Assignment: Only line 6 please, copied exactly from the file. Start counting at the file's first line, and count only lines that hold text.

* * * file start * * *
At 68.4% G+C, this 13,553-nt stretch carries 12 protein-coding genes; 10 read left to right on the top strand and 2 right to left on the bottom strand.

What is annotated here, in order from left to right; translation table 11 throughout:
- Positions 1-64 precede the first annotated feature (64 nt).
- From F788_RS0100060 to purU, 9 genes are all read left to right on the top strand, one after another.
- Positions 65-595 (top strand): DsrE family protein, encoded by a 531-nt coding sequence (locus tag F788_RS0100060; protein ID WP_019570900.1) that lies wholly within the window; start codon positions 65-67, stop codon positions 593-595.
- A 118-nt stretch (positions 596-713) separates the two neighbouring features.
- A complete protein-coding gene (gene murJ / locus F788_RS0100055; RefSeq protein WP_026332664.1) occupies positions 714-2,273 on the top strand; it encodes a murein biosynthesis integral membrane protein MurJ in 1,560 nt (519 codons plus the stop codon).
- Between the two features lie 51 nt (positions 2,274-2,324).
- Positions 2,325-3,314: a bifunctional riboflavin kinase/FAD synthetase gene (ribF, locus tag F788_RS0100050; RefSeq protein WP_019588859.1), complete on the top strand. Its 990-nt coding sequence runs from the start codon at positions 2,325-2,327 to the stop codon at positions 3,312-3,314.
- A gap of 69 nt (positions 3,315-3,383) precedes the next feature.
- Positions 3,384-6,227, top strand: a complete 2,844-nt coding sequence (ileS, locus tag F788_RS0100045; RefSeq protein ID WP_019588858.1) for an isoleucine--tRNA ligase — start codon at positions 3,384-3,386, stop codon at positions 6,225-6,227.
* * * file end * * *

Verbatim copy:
- A 118-nt stretch (positions 596-713) separates the two neighbouring features.